But certified publishers have a guaranteed process where, after reports of violations, their site is tracked for a month and then the board evaluates whether to decertify the publisher. By contrast, uncertified sites risk being blocked with no recourse.
Ingis said the annual fee publishers must pay for certification is still being determined, and may not be established before Chrome begins enforcement.
“We don’t envision a fee for small publishers in any case, but it’ll be dictated by the economics of who processes the most ad revenue,” Ingis said. “If this is successful in a year or two it’s easy to envision adoption levels that bring the cost for any individual publisher to near zero.”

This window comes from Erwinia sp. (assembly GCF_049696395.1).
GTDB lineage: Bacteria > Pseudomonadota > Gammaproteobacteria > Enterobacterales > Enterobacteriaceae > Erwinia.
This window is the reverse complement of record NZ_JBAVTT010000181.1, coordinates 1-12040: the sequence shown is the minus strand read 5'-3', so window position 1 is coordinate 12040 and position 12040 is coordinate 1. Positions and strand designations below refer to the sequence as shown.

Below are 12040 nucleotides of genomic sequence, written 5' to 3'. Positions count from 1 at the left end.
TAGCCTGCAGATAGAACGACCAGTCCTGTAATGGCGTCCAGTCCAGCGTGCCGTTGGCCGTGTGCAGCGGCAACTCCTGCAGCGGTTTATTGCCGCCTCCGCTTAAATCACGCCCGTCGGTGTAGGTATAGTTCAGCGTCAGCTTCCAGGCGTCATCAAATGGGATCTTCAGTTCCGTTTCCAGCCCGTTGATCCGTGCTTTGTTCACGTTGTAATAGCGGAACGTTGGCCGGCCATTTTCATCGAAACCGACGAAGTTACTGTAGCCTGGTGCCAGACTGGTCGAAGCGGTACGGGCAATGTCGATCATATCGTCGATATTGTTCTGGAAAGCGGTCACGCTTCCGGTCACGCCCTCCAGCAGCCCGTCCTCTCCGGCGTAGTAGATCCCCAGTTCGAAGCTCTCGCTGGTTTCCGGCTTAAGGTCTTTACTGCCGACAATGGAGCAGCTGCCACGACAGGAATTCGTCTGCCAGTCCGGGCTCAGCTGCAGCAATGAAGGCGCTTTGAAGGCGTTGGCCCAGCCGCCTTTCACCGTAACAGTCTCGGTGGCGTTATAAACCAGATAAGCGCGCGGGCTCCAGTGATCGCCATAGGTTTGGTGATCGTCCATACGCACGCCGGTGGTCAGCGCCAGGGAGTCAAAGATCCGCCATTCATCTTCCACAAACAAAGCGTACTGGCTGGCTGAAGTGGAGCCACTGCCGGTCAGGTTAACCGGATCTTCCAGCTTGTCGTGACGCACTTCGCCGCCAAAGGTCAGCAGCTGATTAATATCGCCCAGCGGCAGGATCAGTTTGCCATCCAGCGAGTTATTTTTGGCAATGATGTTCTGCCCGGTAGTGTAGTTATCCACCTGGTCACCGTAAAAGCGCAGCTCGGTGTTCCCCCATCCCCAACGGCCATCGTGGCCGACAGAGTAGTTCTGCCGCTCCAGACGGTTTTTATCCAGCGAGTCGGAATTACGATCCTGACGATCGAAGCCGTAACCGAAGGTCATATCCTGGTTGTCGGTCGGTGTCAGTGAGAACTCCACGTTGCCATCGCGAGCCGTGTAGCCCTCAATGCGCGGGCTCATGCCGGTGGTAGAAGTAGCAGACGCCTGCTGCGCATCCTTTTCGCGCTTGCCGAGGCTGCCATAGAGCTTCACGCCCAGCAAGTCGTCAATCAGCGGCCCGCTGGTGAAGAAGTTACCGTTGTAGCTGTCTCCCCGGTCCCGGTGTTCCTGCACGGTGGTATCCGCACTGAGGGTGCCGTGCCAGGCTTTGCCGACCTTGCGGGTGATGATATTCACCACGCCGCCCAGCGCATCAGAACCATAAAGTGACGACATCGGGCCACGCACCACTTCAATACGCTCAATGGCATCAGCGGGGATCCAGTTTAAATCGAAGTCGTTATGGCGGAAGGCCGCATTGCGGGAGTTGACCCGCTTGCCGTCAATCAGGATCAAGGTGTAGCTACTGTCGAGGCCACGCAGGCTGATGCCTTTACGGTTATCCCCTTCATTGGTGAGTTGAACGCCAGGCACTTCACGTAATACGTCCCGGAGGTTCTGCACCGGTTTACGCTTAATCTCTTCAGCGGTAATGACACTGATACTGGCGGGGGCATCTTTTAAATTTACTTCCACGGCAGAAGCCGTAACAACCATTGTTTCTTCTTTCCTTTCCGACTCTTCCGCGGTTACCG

Still, publishers are likely to bristle at the idea of paying an annual fee simply to have due process in case of a complaint.
“Publishers are leading the way toward a cleaner, better user experience,” said Jason Kint, CEO of the news media trade group Digital Content Next, which is also a CFBA board member. “It remains disappointing that Google pays undisclosed amounts to the largest ad blockers on the planet to whitelist its ads.”
Kint was referring to the Acceptable Ads Committee, an ad-filtering program enforced by the ad block developers Adblock Plus and AdBlock. Google is the largest contributor to that program, reportedly spending $40 million to $50 million per year to whitelist its ads to ad-block users.
Throwing a wrench in that ad blocker revenue is Google’s explicit strategy as well.
Google Ads and Commerce SVP Sridhar Ramaswamy, speaking at the company’s Publisher Leadership Summit in Chicago in October, said he hopes “that once this is in place, there’s no need for ad blocking on mobile.”
The IAB, a board member organization of the CFBA, declined to comment on the record.